A Unified Multi-Tenant User Cache with PostgreSQL

dmfay profile image Dian Fay Originally published at di.nmfay.com on ・4 min read

I've been working on a multitenant Node.js product which recently moved its authentication into a Single Sign-On (SSO) system. With PostgreSQL we were able to structure and retrieve user data efficiently through an interesting combination of uncommon or unique database functionality:

  • Foreign data wrappers (FDWs)
  • Table inheritance
  • Materialized views

Foreign Data Wrappers

When we began redesigning the application's user infrastructure we wanted to avoid maintaining a copy of user data independent from the chosen SSO system, Keycloak. We knew we could represent data from other sources through a foreign data wrapper. This is (so far as I know) a unique feature to Postgres, which lets you represent data in other sources as tables by implementing a standard connecting API.

The bad news: Postgres is written in C, and while I could probably brush up on pointers and make it work eventually, higher-level languages have spoiled me. Fortunately, there's a project which enables FDW development in Python: Multicorn. With my coworker's efforts on foreign-keycloak-wrapper, that got us as far as being able to create a table representing a particular "realm" or user organization in Keycloak (we kept our organizations table in order to have referential integrity in our data ownership) and retrieve its users through the Keycloak API.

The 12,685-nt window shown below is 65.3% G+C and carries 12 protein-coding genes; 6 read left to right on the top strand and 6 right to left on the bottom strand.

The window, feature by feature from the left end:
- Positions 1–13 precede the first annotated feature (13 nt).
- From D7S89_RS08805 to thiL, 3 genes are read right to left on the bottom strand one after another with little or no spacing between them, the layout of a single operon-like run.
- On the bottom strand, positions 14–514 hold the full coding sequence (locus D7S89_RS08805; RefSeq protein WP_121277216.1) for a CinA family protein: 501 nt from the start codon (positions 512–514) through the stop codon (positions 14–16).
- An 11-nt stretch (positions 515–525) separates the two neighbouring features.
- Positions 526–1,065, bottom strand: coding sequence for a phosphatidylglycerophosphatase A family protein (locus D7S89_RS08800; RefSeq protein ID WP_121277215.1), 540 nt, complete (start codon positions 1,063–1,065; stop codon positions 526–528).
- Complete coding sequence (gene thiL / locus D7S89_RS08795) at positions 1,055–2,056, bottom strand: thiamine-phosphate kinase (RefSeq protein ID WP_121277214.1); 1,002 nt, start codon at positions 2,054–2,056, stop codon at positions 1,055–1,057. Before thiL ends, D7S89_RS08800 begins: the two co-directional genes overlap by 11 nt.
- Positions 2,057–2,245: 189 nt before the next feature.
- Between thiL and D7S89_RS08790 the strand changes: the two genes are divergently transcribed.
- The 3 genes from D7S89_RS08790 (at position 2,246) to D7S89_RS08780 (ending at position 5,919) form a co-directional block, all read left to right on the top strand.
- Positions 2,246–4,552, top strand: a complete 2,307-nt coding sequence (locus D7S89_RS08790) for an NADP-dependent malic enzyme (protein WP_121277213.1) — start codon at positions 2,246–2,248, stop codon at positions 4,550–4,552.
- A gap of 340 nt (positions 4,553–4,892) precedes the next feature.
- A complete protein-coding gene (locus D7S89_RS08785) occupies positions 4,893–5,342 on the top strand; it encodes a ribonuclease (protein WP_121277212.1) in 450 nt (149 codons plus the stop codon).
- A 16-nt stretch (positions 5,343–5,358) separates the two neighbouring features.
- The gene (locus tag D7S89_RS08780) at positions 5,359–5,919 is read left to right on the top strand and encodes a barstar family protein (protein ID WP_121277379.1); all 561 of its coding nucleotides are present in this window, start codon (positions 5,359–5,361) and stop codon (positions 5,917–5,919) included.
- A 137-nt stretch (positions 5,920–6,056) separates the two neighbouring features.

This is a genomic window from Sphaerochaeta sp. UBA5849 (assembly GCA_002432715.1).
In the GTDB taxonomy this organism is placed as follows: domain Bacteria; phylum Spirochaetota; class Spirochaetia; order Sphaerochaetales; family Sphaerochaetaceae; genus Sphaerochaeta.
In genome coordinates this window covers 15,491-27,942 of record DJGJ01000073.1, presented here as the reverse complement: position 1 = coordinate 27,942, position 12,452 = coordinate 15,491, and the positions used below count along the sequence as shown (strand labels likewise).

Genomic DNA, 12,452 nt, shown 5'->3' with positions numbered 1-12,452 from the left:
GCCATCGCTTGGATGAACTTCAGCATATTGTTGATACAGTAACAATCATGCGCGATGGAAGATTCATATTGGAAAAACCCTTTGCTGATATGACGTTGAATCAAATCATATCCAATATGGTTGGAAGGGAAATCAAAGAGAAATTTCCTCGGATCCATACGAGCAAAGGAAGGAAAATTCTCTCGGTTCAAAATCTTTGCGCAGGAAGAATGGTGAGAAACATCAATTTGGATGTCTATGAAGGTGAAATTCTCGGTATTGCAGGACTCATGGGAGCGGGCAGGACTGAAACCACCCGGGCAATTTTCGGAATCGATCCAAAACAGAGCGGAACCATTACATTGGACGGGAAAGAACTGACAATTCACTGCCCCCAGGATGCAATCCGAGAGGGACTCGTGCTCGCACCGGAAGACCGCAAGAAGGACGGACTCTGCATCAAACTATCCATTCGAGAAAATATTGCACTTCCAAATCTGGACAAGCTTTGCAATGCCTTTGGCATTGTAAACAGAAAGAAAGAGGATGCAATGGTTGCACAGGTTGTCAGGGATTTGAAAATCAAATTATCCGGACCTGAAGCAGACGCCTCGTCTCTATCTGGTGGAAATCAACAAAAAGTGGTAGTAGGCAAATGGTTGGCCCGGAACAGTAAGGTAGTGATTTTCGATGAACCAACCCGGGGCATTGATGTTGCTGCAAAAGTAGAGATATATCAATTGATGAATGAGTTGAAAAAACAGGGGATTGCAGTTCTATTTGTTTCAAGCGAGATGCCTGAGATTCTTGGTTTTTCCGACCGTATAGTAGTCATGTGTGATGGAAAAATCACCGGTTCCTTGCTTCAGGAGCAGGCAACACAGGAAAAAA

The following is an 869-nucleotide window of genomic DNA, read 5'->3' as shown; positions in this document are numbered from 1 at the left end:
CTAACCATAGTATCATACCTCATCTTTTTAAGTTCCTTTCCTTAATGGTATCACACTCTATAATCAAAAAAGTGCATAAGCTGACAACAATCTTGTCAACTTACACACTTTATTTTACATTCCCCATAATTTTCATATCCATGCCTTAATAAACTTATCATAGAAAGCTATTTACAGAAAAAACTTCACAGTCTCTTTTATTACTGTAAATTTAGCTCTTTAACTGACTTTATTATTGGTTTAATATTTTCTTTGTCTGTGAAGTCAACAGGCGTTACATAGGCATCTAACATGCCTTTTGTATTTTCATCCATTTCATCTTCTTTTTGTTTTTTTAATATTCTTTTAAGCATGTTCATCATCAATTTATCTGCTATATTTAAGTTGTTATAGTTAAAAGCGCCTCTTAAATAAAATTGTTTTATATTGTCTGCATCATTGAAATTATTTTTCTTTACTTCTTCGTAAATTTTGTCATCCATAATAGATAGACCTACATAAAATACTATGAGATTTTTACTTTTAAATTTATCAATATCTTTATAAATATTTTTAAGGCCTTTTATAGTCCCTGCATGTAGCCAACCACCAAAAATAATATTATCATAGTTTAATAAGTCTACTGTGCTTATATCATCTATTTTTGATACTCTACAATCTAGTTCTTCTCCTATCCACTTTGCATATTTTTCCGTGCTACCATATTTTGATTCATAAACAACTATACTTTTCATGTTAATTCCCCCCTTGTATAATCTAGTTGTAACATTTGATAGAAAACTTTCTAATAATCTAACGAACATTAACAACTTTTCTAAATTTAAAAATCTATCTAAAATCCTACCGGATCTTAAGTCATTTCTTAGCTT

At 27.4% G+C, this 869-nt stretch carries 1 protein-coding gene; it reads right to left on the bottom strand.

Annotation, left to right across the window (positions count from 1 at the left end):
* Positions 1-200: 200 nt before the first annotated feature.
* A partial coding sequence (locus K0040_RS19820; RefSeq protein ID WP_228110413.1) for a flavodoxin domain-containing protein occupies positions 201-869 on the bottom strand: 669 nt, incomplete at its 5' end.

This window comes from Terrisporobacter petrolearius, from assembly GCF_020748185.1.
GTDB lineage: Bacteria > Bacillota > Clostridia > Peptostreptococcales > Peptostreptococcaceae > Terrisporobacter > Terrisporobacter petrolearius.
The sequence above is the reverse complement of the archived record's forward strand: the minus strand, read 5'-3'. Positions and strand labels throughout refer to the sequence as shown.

CREATE SERVER "myrealm_server"
  wrapper 'keycloak.Keycloak',
  url 'url to the Keycloak instance',
  username 'a realm admin username',
  password 'a realm admin password',
  realm 'myrealm',
  client_id 'a realm client id',
  grant_type 'password',
  client_secret 'a realm client secret',
  organization_id 'id of an entry in the organizations table'

  id uuid,
  username text,
  "firstName" text,
  "lastName" text,
  email text,
  organization_id uuid
) SERVER "myrealm_server";

SELECT * FROM myrealm;

We'd still have to create a foreign server and table for each realm, since the Keycloak API only retrieves users per realm by design. In a multitenant system, we want bootstrapping new organizations to be easy and automated on the backend. Here Keycloak has the ability to export realm connection information as JSON, which lets us access the information required to CREATE FOREIGN SERVERs and CREATE FOREIGN TABLEs on the fly. So, while it's possible to pull user information from new realms after creation, it will always be separated by realm. We didn't want to have to figure out which table to pull from in the JavaScript API -- best to keep that as straightforward as possible and manage data complexity in the database. It's what it's there for.

Table Inheritance

Table inheritance is another feature unique to Postgres among the four major RDBMSs. Setting up a base users table and declaring that the myrealm table INHERITS (users) accomplishes two things:

First, myrealm builds on top of users' column list. This mostly makes the CREATE FOREIGN TABLE statement shorter (it's also optional), since we have no new columns to add as long as the base users schema conforms to the Keycloak API contract.